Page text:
This will keep your body in that stretched position longer, which you now know is the best way to stimulate muscle growth.
Simply slowly lower the barbell or dumbbell or bodyweight, pause at the bottom of the movement when your chest is mostly stretched for 1 to 2 seconds, and then press back up.
This way you will increase the quality and safety of your reps in one session beyond what they normally would be. Even if you’re not putting in the same amount of effort, your effort is more effective and safer.
For a full explanation, check out the video below.
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How much weight should you lift when training for muscle growth?
When training for muscle growth (hypertrophy), the weight lifted, often referred to as training load or intensity, is an important factor to consider. Here are some guidelines to help you determine how much you should lift:
Use a weight that challenges you: To promote muscle growth, it is important to use a weight that challenges your muscles. That means selecting a weight that allows you to complete your desired number of reps within the hypertrophy rep range (generally 8 to 12 reps) with proper form, while also feeling challenging near the end of each set.
Choose a weight that causes fatigue: The selected weight should cause fatigue in the target muscles by the end of each set. You should feel a sense of muscle burn or fatigue during the last few reps, indicating that the weight is suitably challenging.
Progressive overload: In order to continue building muscle, it is essential to gradually increase the demands on the muscles over time. This can be achieved through progressive overload, which involves a gradual increase in the weight lifted as the muscles adapt and get stronger. Try to progressively increase the weight as you become more comfortable within a certain weight range to continue stimulating muscle growth.
Form and technique: While it’s important to challenge yourself with heavier weights, it’s just as important to prioritize proper form and technique. Lifting weights that are too heavy and compromising your form can increase your risk of injury and reduce the effectiveness of the exercise. Focus on maintaining good form during each rep, even when using challenging weights.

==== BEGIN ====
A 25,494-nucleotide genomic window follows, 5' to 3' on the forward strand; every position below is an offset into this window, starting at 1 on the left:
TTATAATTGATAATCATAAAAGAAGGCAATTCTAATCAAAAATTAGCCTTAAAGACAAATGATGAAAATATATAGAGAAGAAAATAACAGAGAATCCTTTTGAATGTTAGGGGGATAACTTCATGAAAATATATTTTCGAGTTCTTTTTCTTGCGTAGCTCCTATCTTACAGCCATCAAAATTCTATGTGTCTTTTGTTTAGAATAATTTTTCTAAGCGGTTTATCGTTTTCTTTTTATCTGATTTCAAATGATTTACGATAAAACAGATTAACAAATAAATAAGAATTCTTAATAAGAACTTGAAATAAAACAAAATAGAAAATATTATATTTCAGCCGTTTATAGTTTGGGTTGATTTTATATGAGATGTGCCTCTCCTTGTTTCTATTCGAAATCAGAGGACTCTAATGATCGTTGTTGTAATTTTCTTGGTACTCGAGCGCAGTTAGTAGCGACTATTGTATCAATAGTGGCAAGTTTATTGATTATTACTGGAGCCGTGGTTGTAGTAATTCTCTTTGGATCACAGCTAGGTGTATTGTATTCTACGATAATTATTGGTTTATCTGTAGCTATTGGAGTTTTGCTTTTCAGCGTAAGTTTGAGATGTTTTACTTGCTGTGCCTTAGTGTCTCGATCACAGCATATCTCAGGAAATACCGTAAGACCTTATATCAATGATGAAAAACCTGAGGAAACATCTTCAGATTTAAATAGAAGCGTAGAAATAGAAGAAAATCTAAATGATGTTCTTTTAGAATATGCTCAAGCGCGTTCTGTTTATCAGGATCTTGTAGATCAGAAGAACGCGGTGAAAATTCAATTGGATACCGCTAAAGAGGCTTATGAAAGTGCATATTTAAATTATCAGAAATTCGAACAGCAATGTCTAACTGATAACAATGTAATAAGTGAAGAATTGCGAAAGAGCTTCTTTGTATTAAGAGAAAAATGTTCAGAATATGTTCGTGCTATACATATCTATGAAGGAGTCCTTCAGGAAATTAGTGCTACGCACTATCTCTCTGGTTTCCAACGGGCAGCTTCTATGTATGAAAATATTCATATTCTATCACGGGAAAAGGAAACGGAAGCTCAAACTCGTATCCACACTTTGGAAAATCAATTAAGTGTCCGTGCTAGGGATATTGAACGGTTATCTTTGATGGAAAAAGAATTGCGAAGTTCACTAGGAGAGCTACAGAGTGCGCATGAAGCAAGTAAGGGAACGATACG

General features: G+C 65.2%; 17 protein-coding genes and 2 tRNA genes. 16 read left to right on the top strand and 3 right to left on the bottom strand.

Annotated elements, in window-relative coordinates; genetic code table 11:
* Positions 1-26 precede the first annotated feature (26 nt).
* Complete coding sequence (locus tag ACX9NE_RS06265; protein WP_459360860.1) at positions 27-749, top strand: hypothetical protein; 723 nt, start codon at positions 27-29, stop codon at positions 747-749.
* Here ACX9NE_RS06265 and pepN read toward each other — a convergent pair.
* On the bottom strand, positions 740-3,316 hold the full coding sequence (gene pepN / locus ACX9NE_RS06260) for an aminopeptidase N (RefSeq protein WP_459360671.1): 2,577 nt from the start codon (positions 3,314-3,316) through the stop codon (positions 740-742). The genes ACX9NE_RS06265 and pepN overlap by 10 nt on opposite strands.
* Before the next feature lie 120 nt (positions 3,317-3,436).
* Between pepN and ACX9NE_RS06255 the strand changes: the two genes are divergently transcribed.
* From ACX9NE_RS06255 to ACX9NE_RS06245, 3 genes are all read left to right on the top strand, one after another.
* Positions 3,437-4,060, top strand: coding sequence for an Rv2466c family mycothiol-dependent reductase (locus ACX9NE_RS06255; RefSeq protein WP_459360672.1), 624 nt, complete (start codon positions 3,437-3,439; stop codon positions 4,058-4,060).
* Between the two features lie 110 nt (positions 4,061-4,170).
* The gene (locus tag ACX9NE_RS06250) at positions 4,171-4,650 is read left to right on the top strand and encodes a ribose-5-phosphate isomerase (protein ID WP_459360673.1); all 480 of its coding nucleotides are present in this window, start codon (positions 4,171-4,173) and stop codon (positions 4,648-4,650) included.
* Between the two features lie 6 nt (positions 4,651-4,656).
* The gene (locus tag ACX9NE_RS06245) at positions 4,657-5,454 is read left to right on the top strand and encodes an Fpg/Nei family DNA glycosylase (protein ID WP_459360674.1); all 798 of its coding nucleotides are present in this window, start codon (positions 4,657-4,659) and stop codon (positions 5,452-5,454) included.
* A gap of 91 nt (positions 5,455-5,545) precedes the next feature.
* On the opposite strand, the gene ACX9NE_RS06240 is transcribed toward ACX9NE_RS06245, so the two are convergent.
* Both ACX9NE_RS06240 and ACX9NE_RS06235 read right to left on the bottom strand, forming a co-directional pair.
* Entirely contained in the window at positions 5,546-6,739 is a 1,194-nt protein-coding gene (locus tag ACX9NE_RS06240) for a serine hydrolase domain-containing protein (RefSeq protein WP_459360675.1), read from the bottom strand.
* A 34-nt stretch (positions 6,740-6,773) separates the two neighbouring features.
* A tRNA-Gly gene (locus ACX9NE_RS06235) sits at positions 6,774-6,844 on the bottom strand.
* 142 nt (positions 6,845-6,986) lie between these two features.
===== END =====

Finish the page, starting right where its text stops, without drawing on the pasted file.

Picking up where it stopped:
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Individual capabilities: Appropriate weight will vary depending on individual ability, strength level, and experience. What may be heavy for one person may be light for another. It’s important to listen to your body and select the appropriate weights for your current fitness level.
Variation in training: Incorporating a variety of rep ranges and training modalities can be beneficial to overall muscle development. While rep range for hypertrophy (8-12 reps) is commonly associated with muscle growth, include both higher rep ranges (12-15+) and lower rep ranges (6-8) in your workout it can provide different stimuli and promote all-round muscle development.
Remember, finding the right weight is a trial and error process. Start with a weight that challenges you within the recommended repetition range and adjust as needed based on your individual ability and progress. Consulting with a fitness professional or personal trainer can also provide guidance and help you determine the appropriate weight selection for your specific goals and needs.